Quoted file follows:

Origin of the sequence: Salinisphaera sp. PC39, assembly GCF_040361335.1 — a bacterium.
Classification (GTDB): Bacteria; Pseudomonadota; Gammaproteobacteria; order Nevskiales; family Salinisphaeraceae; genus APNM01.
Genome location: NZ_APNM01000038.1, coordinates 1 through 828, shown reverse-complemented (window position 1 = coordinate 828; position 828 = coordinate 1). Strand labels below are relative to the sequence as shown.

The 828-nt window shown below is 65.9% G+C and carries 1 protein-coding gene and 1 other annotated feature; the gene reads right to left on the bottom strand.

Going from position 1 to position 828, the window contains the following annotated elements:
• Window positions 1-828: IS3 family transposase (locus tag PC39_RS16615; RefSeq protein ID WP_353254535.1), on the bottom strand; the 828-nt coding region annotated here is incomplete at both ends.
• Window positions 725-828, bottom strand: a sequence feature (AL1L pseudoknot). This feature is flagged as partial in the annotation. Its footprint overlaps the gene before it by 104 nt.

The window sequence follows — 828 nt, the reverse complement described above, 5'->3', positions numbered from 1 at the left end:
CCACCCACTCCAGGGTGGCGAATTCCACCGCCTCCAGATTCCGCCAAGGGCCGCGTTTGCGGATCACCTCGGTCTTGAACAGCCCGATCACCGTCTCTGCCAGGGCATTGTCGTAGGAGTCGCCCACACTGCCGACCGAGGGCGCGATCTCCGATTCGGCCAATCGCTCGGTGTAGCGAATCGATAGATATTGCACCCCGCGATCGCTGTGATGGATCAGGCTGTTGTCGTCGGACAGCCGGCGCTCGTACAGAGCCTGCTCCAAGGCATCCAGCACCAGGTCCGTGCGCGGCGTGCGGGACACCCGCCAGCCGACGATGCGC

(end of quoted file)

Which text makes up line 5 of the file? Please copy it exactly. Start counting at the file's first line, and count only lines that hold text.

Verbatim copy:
Going from position 1 to position 828, the window contains the following annotated elements: